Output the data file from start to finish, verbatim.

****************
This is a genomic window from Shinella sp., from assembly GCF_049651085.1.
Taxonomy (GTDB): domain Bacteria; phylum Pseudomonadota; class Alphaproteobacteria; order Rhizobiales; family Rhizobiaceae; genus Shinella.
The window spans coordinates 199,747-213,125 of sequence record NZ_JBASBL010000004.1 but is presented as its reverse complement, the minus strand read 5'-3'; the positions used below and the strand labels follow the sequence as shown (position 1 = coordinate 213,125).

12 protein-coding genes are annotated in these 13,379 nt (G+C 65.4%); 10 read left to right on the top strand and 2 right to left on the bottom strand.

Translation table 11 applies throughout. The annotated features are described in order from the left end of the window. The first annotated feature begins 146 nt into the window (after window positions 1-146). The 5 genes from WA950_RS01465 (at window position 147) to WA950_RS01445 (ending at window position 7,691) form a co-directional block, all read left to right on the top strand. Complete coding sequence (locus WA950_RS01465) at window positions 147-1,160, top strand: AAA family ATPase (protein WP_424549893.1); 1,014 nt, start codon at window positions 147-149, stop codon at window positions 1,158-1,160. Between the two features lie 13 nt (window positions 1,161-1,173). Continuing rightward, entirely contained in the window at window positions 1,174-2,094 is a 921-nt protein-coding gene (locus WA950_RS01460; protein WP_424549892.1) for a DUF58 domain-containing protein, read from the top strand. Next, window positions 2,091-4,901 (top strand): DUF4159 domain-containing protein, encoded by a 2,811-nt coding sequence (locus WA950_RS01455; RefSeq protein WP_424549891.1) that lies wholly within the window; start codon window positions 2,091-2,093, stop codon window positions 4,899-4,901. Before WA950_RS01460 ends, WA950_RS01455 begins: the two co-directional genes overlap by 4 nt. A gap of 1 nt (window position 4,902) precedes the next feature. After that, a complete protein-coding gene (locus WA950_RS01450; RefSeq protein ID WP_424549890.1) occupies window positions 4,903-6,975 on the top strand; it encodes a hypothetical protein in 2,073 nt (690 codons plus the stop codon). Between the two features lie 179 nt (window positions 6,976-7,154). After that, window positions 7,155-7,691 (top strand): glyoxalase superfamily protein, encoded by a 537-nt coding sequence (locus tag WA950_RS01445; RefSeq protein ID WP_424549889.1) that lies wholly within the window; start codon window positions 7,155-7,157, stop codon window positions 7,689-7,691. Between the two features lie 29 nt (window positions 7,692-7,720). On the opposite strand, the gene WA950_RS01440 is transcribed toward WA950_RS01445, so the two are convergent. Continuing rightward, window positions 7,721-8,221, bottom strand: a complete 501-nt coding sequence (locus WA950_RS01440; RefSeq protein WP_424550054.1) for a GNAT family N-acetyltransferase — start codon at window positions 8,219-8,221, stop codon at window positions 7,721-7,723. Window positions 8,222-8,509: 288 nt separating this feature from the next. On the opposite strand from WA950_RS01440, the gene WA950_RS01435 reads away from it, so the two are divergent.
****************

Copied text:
This is a genomic window from Shinella sp., from assembly GCF_049651085.1.
Taxonomy (GTDB): domain Bacteria; phylum Pseudomonadota; class Alphaproteobacteria; order Rhizobiales; family Rhizobiaceae; genus Shinella.
The window spans coordinates 199,747-213,125 of sequence record NZ_JBASBL010000004.1 but is presented as its reverse complement, the minus strand read 5'-3'; the positions used below and the strand labels follow the sequence as shown (position 1 = coordinate 213,125).

12 protein-coding genes are annotated in these 13,379 nt (G+C 65.4%); 10 read left to right on the top strand and 2 right to left on the bottom strand.

Translation table 11 applies throughout. The annotated features are described in order from the left end of the window. The first annotated feature begins 146 nt into the window (after window positions 1-146). The 5 genes from WA950_RS01465 (at window position 147) to WA950_RS01445 (ending at window position 7,691) form a co-directional block, all read left to right on the top strand. Complete coding sequence (locus WA950_RS01465) at window positions 147-1,160, top strand: AAA family ATPase (protein WP_424549893.1); 1,014 nt, start codon at window positions 147-149, stop codon at window positions 1,158-1,160. Between the two features lie 13 nt (window positions 1,161-1,173). Continuing rightward, entirely contained in the window at window positions 1,174-2,094 is a 921-nt protein-coding gene (locus WA950_RS01460; protein WP_424549892.1) for a DUF58 domain-containing protein, read from the top strand. Next, window positions 2,091-4,901 (top strand): DUF4159 domain-containing protein, encoded by a 2,811-nt coding sequence (locus WA950_RS01455; RefSeq protein WP_424549891.1) that lies wholly within the window; start codon window positions 2,091-2,093, stop codon window positions 4,899-4,901. Before WA950_RS01460 ends, WA950_RS01455 begins: the two co-directional genes overlap by 4 nt. A gap of 1 nt (window position 4,902) precedes the next feature. After that, a complete protein-coding gene (locus WA950_RS01450; RefSeq protein ID WP_424549890.1) occupies window positions 4,903-6,975 on the top strand; it encodes a hypothetical protein in 2,073 nt (690 codons plus the stop codon). Between the two features lie 179 nt (window positions 6,976-7,154). After that, window positions 7,155-7,691 (top strand): glyoxalase superfamily protein, encoded by a 537-nt coding sequence (locus tag WA950_RS01445; RefSeq protein ID WP_424549889.1) that lies wholly within the window; start codon window positions 7,155-7,157, stop codon window positions 7,689-7,691. Between the two features lie 29 nt (window positions 7,692-7,720). On the opposite strand, the gene WA950_RS01440 is transcribed toward WA950_RS01445, so the two are convergent. Continuing rightward, window positions 7,721-8,221, bottom strand: a complete 501-nt coding sequence (locus WA950_RS01440; RefSeq protein WP_424550054.1) for a GNAT family N-acetyltransferase — start codon at window positions 8,219-8,221, stop codon at window positions 7,721-7,723. Window positions 8,222-8,509: 288 nt separating this feature from the next. On the opposite strand from WA950_RS01440, the gene WA950_RS01435 reads away from it, so the two are divergent.